DALLAS (CBSDFW.COM) – Take a drive on the LBJ in East Dallas and there is no debating the problem. More lanes are needed and fast.READ MORE: Mesquite Officer Dies After Shooting Outside Grocery Store
“They need to do something, like real fast, because it’s a headache,” said driver Aujanze Tay.
The proposed LBJ East expansion project would add more free lanes as well as managed toll lanes to I-635 between US75 to I-30, essentially expanding the LBJ Express project another 10.8 miles eastward.
By partnering with a private company, funding for the project can be accelerated.
The LBJ East project could be completed in a little as five years with managed toll lanes.
However, if only state dollars are used in a pay-as-you-go system, it could take ten years or longer.
Garland Mayor Douglas Athas said that would be too long for businesses that line the freeway.READ MORE: Officials React To Mesquite Officer Killed On Duty
“It’s really irrelevant to me how we pay for this – if we do it with managed lanes or not,“ he said. “The only thing I am concerned about is how long it takes to do it.”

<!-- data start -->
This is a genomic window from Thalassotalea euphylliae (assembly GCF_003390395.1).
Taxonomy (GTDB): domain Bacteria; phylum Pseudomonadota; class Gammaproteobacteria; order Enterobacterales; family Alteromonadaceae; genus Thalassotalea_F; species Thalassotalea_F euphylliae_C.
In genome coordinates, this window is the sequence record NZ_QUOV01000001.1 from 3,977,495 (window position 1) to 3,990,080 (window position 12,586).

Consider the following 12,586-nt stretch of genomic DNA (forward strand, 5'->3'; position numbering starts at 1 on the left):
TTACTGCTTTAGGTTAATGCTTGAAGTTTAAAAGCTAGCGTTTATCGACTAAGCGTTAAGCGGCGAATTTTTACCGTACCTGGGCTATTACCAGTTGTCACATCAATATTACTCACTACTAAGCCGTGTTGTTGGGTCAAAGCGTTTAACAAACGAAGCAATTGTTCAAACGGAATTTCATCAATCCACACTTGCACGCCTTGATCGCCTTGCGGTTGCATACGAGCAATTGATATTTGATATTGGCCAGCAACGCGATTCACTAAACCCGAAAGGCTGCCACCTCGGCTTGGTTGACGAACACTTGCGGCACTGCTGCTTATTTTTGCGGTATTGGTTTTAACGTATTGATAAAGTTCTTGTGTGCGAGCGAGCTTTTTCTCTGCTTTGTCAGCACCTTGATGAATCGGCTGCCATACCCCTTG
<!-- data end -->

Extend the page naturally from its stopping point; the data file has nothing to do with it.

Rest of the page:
Pointing to recent development near Centerville and I-635, he said, “If we take eight to ten years to do the construction, this could all dry up.”
But as general contractor who drives from project to project, Kent Welden says he’s tired of toll roads.
“I’m already paying to drive on half the roads in Dallas,” he said. “If you did this, I would be paying to drive on the roads everywhere I go.”
A growing backlash against toll roads led state lawmakers to file nine so-called “anti-toll road” bills this session.
Many of the bills call for more money to be put towards road projects as long as those projects do not include toll roads.
Last year voters approved a measure to spend some of the state’s revenue from taxes on oil and gas production to fund road construction. The money, however; can only be used on non-tolled roadways.MORE NEWS: Fort Worth ISD Hopes To Hire Teachers 'On The Spot,' Offering Huge Incentives
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